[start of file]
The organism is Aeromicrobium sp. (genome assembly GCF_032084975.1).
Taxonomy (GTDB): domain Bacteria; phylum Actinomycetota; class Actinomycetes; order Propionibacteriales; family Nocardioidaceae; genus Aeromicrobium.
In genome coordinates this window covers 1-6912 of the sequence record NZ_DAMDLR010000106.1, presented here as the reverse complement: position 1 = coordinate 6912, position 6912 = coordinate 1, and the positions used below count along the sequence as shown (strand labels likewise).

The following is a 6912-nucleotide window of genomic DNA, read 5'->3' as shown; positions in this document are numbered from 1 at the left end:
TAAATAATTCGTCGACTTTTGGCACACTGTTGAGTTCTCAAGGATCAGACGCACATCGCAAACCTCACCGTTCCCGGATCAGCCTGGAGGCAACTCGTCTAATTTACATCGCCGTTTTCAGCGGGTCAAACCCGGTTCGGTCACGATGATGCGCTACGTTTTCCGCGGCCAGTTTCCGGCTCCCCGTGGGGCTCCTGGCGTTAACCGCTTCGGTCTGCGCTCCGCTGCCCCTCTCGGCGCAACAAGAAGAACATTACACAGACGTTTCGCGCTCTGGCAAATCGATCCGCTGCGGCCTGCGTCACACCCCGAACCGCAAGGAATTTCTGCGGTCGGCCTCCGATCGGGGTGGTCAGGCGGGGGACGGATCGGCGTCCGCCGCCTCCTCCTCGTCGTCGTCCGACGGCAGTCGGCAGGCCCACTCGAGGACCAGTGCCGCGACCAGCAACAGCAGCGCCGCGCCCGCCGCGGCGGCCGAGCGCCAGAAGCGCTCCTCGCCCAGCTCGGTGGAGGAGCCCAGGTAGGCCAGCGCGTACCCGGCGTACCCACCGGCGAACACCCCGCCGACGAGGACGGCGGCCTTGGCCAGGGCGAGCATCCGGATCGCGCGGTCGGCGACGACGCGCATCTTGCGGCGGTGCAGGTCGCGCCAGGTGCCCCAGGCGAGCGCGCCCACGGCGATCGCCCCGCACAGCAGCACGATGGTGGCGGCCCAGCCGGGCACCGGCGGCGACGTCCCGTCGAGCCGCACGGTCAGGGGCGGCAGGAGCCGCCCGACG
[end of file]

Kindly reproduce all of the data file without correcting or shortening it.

The organism is Aeromicrobium sp. (genome assembly GCF_032084975.1).
Taxonomy (GTDB): domain Bacteria; phylum Actinomycetota; class Actinomycetes; order Propionibacteriales; family Nocardioidaceae; genus Aeromicrobium.
In genome coordinates this window covers 1-6912 of the sequence record NZ_DAMDLR010000106.1, presented here as the reverse complement: position 1 = coordinate 6912, position 6912 = coordinate 1, and the positions used below count along the sequence as shown (strand labels likewise).

The following is a 6912-nucleotide window of genomic DNA, read 5'->3' as shown; positions in this document are numbered from 1 at the left end:
TAAATAATTCGTCGACTTTTGGCACACTGTTGAGTTCTCAAGGATCAGACGCACATCGCAAACCTCACCGTTCCCGGATCAGCCTGGAGGCAACTCGTCTAATTTACATCGCCGTTTTCAGCGGGTCAAACCCGGTTCGGTCACGATGATGCGCTACGTTTTCCGCGGCCAGTTTCCGGCTCCCCGTGGGGCTCCTGGCGTTAACCGCTTCGGTCTGCGCTCCGCTGCCCCTCTCGGCGCAACAAGAAGAACATTACACAGACGTTTCGCGCTCTGGCAAATCGATCCGCTGCGGCCTGCGTCACACCCCGAACCGCAAGGAATTTCTGCGGTCGGCCTCCGATCGGGGTGGTCAGGCGGGGGACGGATCGGCGTCCGCCGCCTCCTCCTCGTCGTCGTCCGACGGCAGTCGGCAGGCCCACTCGAGGACCAGTGCCGCGACCAGCAACAGCAGCGCCGCGCCCGCCGCGGCGGCCGAGCGCCAGAAGCGCTCCTCGCCCAGCTCGGTGGAGGAGCCCAGGTAGGCCAGCGCGTACCCGGCGTACCCACCGGCGAACACCCCGCCGACGAGGACGGCGGCCTTGGCCAGGGCGAGCATCCGGATCGCGCGGTCGGCGACGACGCGCATCTTGCGGCGGTGCAGGTCGCGCCAGGTGCCCCAGGCGAGCGCGCCCACGGCGATCGCCCCGCACAGCAGCACGATGGTGGCGGCCCAGCCGGGCACCGGCGGCGACGTCCCGTCGAGCCGCACGGTCAGGGGCGGCAGGAGCCGCCCGACG